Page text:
16:56 GMT08 April 2020
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    Steyer, Buttigieg, Klobuchar are Out, but the Intra-Party Conflict Gets Worse

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    On today’s episode of The Critical Hour, Dr. Wilmer Leon is joined by Dr. Jack Rasmus, professor of economics at Saint Mary's College of California and author of "Central Bankers at the End of Their Ropes: Monetary Policy and the Coming Depression." He also writes at jackrasmus.com.

    Former US Vice President Joe Biden "scored a decisive victory in the South Carolina primary on Saturday, reviving his listing campaign and establishing himself as the leading contender to slow Senator Bernie Sanders as the turbulent Democratic race turns to a slew of coast-to-coast contests on Tuesday," the New York Times reported Saturday. Biden won 48.4% of the vote to Sanders' 19.9%, according to the Times. Meanwhile, "Voters in 14 states and one US territory will head to the polls Tuesday to choose between the remaining Democratic presidential candidates," The Hill reported Monday. I say remaining because former South Bend, Indiana, Mayor Pete Buttigieg suspended his campaign on Sunday night, and Sen. Amy Klobuchar (D-MN) followed suit on Monday after finishing third in New Hampshire's primary and sixth in both Nevada and South Carolina.

    There is some very interesting and conflicting reporting on this next story. A Saturday New York Times headline reads "Taliban and US Strike Deal to Withdraw American Troops From Afghanistan." The article says, "After more than a year of talks, the agreement lays out the beginning of the end of the United States’ longest war. But many obstacles remain." One of those obstacles could be what’s been reported in a Monday AFP story entitled "Taliban end partial truce as Afghan violence resumes." The article states, "A deadly blast shattered a period of relative calm in Afghanistan on Monday and the Taliban ordered fighters to resume operations against Afghan forces just two days after signing a deal to usher in peace." What’s going on in Afghanistan?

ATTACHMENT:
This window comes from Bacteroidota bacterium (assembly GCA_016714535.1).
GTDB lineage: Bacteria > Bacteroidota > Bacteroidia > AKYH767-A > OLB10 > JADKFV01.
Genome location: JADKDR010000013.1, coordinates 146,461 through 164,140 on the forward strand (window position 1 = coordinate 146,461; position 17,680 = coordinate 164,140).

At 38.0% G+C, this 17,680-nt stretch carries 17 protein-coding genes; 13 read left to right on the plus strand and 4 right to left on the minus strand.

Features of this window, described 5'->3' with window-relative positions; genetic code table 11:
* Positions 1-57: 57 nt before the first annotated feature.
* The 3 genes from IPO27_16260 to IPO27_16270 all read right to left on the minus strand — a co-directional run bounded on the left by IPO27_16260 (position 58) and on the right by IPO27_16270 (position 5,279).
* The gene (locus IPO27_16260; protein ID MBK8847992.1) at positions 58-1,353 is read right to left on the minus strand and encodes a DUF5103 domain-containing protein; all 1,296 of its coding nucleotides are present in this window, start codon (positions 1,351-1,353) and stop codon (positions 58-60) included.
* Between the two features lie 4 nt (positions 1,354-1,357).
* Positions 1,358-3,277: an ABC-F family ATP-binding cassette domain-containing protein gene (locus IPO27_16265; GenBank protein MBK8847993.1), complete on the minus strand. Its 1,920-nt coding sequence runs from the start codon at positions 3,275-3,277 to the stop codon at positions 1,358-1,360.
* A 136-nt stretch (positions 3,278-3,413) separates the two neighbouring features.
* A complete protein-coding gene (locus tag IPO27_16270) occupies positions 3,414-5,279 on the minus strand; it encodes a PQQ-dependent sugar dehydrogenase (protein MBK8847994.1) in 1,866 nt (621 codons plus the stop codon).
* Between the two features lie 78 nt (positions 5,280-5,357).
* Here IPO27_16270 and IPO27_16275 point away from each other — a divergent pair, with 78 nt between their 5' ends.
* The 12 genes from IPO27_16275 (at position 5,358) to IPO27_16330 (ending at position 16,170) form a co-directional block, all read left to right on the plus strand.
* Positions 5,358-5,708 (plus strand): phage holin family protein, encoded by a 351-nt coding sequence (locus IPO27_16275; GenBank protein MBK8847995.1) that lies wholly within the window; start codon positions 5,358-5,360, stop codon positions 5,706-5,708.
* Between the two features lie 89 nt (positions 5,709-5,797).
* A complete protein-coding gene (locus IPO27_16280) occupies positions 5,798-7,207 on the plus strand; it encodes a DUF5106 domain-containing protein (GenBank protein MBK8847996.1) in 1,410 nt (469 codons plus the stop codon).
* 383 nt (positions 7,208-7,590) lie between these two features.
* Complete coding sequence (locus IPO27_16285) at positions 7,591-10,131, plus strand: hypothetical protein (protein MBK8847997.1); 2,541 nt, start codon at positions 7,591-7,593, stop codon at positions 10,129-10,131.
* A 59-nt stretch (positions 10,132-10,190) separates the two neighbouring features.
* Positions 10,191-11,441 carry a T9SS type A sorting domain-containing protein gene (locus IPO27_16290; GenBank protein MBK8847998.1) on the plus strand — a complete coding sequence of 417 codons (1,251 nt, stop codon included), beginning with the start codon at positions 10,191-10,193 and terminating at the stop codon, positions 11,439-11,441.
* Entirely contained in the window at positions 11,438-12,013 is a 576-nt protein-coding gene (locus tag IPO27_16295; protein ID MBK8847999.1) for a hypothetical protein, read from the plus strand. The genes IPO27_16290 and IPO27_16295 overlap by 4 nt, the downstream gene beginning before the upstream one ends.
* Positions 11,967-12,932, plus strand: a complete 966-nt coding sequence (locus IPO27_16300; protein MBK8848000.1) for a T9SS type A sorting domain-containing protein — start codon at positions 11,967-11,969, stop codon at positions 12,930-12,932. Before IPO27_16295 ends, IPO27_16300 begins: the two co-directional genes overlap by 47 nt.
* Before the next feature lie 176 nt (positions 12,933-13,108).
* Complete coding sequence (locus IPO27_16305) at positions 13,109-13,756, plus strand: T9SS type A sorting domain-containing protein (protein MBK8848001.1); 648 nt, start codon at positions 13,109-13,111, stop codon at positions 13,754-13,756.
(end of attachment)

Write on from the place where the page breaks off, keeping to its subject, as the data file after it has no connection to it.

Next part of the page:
On Sunday, officials reported the first cases of the COVID-19 coronavirus in New York, Rhode Island and Florida, which declared a public health emergency. The outbreak continues to grow quickly in countries around the world. What are the latest developments and concerns? "In South Korea, Iran, Italy, France, Germany and now the United States, health officials are trying to stem the growing coronavirus epidemic, tracing all those who had come into contact with infected patients, even as they struggled to get a handle on how far the virus had spread," the New York Times reported Monday. "To date, the American authorities have reported a total of 96 cases nationwide, with six fatalities. But a genetic analysis of the virus in Washington State, where the deaths occurred, suggested that the illness could have been spreading within the community for as long as six weeks before the first case was detected."

    GUESTS:

    Dr. Jack Rasmus — Professor of economics at Saint Mary's College of California and author of "Central Bankers at the End of Their Ropes: Monetary Policy and the Coming Depression." He also writes at jackrasmus.com.

    John Ross — Senior fellow of the Chongyang Institute at Renmin University of China.

    Elisabeth Myers — Former editor-in-chief of Inside Arabia.  

    Catherine Shakdam — Political commentator and analyst focusing on the Middle East, and the author of "A Tale of Grand Resistance: Yemen, the Wahhabi and the House of Saud."    

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    SARS coronavirus, Taliban, Joe Biden, Bernie Sanders, Super Tuesday
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